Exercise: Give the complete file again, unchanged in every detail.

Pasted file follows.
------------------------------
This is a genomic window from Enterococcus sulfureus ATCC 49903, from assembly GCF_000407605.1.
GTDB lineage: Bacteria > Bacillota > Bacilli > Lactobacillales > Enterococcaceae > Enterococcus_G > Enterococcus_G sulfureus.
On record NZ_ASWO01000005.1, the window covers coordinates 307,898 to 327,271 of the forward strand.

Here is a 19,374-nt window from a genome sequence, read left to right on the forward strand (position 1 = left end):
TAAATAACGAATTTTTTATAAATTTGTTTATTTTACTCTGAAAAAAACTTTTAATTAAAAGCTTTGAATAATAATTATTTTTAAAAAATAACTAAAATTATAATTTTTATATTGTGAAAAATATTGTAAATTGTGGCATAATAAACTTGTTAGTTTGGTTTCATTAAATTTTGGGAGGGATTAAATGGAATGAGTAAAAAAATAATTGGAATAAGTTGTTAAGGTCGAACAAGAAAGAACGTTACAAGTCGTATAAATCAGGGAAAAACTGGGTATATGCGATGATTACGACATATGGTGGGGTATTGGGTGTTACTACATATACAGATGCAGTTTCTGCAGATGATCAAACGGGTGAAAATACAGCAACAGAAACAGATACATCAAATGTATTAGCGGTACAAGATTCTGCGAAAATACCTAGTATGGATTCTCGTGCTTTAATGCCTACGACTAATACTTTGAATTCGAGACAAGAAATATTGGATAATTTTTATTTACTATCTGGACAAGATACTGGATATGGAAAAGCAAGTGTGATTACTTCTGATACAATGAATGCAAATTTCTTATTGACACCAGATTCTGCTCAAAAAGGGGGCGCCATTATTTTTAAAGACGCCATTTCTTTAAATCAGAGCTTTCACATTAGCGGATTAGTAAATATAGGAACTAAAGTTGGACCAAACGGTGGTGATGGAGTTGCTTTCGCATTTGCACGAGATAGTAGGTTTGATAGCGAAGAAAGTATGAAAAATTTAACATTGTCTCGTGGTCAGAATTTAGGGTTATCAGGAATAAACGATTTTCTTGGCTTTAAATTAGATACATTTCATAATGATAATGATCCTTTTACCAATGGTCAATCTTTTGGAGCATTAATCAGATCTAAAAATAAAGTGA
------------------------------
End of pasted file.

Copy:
This is a genomic window from Enterococcus sulfureus ATCC 49903, from assembly GCF_000407605.1.
GTDB lineage: Bacteria > Bacillota > Bacilli > Lactobacillales > Enterococcaceae > Enterococcus_G > Enterococcus_G sulfureus.
On record NZ_ASWO01000005.1, the window covers coordinates 307,898 to 327,271 of the forward strand.

Here is a 19,374-nt window from a genome sequence, read left to right on the forward strand (position 1 = left end):
TAAATAACGAATTTTTTATAAATTTGTTTATTTTACTCTGAAAAAAACTTTTAATTAAAAGCTTTGAATAATAATTATTTTTAAAAAATAACTAAAATTATAATTTTTATATTGTGAAAAATATTGTAAATTGTGGCATAATAAACTTGTTAGTTTGGTTTCATTAAATTTTGGGAGGGATTAAATGGAATGAGTAAAAAAATAATTGGAATAAGTTGTTAAGGTCGAACAAGAAAGAACGTTACAAGTCGTATAAATCAGGGAAAAACTGGGTATATGCGATGATTACGACATATGGTGGGGTATTGGGTGTTACTACATATACAGATGCAGTTTCTGCAGATGATCAAACGGGTGAAAATACAGCAACAGAAACAGATACATCAAATGTATTAGCGGTACAAGATTCTGCGAAAATACCTAGTATGGATTCTCGTGCTTTAATGCCTACGACTAATACTTTGAATTCGAGACAAGAAATATTGGATAATTTTTATTTACTATCTGGACAAGATACTGGATATGGAAAAGCAAGTGTGATTACTTCTGATACAATGAATGCAAATTTCTTATTGACACCAGATTCTGCTCAAAAAGGGGGCGCCATTATTTTTAAAGACGCCATTTCTTTAAATCAGAGCTTTCACATTAGCGGATTAGTAAATATAGGAACTAAAGTTGGACCAAACGGTGGTGATGGAGTTGCTTTCGCATTTGCACGAGATAGTAGGTTTGATAGCGAAGAAAGTATGAAAAATTTAACATTGTCTCGTGGTCAGAATTTAGGGTTATCAGGAATAAACGATTTTCTTGGCTTTAAATTAGATACATTTCATAATGATAATGATCCTTTTACCAATGGTCAATCTTTTGGAGCATTAATCAGATCTAAAAATAAAGTGA